It strikes me how many young Dutch artists, having graduated at an academy and starting their own practice, present themselves with activities that focus on social targets rather than artistic goals.
It’s no news that since the 18th century a number of famous artists - from Voltaire, Zola and Brecht to Bob Dylan - had a great impact on social movements and politics. But these celebrities never had the intention to be a rebel or the leader of a revolution. Only their drive to create great art was propelled by social motives. Whereas nowadays young people with an artistic ambition seem to feel obliged to figure out concepts for social change in the first place, and consider artistic methods and techniques only as the main vehicle for that ambition. Isn't that a shame? 


Sometimes I google “Lars Spuybroek + abstraction” to see if perhaps someone shares my comment on his interpretation of “modern abstract art”.
It turns out that virtually every review of his latest book “the sympathy of things” confines itself to Spuybroek’s interpretation and promotion of  ideas that were developed in the 19th century by the English philosopher John Ruskin. These ideas are focussed on the necessity of physical identification of the artist with the object of his work, in order to create living and lasting beauty. Very inspiring ideas actually, and certainly deserving the attention and interest of artists working with the digital tools of our time, like the architect Lars Spuybroek. So no wonder that reviewers tend to focus on this historical aspect of his book.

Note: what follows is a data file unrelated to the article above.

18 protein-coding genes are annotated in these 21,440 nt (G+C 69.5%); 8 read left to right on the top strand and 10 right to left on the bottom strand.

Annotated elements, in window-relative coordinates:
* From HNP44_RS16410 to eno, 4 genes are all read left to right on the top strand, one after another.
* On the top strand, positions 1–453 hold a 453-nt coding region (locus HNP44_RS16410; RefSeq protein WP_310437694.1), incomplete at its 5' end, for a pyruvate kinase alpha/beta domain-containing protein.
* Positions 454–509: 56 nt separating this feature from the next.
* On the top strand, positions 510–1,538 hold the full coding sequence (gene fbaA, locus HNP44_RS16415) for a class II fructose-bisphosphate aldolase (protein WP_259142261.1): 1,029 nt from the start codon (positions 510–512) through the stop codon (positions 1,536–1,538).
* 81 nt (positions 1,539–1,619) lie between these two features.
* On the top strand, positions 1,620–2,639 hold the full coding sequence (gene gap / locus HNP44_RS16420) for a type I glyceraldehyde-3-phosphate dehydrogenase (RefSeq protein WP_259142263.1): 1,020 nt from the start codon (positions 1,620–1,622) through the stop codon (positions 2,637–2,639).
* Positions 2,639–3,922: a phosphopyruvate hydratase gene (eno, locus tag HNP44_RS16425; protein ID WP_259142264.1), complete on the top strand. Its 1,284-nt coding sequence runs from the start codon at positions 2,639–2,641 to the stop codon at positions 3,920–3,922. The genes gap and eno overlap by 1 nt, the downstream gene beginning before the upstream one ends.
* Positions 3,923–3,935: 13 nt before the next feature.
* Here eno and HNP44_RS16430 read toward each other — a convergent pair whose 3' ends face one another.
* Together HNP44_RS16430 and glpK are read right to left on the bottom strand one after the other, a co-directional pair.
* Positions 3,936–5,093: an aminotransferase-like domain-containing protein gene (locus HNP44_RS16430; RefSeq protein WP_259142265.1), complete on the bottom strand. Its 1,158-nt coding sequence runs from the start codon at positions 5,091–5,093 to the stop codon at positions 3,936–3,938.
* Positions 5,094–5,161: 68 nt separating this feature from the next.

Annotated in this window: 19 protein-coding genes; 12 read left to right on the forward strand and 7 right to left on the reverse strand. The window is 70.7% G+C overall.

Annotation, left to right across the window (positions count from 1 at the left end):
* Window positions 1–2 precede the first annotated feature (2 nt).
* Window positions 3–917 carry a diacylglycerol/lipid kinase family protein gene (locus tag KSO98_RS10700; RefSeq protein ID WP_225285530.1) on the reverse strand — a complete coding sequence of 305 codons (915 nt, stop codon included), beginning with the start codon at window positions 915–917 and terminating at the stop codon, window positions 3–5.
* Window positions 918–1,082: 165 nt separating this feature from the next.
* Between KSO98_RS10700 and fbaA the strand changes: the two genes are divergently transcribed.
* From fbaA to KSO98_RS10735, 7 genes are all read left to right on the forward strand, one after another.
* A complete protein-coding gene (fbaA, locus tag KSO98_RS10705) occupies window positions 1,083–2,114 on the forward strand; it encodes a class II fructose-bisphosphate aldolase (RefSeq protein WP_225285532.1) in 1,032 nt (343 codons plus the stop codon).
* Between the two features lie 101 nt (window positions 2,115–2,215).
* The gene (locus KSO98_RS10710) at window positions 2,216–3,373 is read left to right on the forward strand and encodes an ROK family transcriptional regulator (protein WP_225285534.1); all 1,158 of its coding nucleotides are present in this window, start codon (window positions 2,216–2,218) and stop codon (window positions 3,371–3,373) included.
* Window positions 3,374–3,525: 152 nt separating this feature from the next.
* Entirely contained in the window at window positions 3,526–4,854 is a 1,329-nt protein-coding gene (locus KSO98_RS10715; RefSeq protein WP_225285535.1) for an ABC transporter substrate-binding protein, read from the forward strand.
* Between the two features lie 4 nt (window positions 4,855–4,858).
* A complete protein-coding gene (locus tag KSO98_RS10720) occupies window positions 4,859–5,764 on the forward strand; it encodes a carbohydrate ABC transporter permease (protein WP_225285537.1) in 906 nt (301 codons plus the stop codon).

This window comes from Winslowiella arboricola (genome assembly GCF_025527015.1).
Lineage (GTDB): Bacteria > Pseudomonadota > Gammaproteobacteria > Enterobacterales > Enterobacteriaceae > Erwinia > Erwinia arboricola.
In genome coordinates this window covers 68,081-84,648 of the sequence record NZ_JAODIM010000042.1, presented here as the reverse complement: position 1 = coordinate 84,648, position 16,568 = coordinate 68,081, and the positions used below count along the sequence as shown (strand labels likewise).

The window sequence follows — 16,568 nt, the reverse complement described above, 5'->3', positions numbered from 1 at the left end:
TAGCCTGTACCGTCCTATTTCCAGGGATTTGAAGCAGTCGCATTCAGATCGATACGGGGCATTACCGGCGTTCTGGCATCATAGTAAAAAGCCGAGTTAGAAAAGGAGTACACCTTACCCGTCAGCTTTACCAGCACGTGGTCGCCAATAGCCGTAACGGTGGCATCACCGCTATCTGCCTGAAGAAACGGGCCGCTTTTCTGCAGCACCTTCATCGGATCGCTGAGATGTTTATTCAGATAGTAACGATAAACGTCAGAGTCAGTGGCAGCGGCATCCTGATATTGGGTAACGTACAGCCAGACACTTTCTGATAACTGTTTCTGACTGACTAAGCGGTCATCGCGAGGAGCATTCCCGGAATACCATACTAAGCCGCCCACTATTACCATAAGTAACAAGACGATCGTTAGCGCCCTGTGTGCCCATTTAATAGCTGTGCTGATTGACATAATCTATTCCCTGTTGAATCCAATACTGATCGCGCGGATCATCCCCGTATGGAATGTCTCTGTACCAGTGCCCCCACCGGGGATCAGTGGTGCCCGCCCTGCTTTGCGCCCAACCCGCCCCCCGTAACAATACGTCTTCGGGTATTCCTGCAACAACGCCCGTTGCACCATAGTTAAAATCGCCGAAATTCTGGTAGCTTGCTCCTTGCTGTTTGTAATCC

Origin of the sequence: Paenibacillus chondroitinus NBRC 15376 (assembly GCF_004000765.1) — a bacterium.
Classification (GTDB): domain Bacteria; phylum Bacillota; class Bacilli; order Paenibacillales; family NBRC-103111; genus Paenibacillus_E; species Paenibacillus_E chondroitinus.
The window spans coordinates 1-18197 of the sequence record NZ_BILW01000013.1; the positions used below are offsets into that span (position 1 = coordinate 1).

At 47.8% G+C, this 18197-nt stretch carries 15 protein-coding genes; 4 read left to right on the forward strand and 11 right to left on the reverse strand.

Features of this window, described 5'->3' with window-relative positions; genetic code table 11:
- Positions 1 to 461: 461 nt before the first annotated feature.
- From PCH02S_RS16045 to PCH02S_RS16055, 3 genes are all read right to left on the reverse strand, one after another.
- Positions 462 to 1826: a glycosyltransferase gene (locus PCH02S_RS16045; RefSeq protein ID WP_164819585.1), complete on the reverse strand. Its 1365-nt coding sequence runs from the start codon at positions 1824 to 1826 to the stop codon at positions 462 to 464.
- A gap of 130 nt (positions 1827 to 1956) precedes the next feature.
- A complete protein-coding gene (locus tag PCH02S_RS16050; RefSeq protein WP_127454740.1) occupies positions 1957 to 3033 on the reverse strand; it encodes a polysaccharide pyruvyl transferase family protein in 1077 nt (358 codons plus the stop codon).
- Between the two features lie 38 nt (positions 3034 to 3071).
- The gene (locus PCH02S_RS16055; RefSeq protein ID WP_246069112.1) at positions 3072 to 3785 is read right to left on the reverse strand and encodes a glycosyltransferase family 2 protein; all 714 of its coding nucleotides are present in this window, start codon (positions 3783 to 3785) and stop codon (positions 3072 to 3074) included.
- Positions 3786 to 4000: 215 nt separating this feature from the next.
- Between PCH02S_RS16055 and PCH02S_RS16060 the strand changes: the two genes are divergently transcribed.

But isn’t it the first duty of criticism to look for the new, personal and original ideas of the author himself ? And isn’t it self-evident that the notion “modern abstract art” is a first point of interest and curiosity for professor Spuybroek’s ambitious young university-students in Atlanta USA? So how the heck is it possible that only one Dutch morning paper, and not a single English academic magazine, paid attention to the fact that Spuybroek calls abstract art “a horrible dogma”?

A second look.

Art personalizes the general. That’s the opposite of abstraction, I concluded in my blog of  November 2011. And I still maintain the accuracy of this statement. But  I also maintain what I said in the concept-page of this website: that there is no certainty but uncertainty, nothing is what it seems to be, and everything is one, two, three.
Therefore I think it’s time to turn to the reversal, which is equally true: Art generalizes the personal. It raises the volatility of an anecdote to the validity of a parable. Doesn’t that mean that art still is abstraction after all?
No, I don’t think so. Abstraction is only possible by depriving the subject of sentimental, emotional and individual features, in order to reduce it to a general, impersonal meaning. Whereas art is only possible when it enables anybody to identify personally with it, by kindling feeling and recognition. That’s still the opposite of abstraction. Abstract art still doesn’t exist and never will.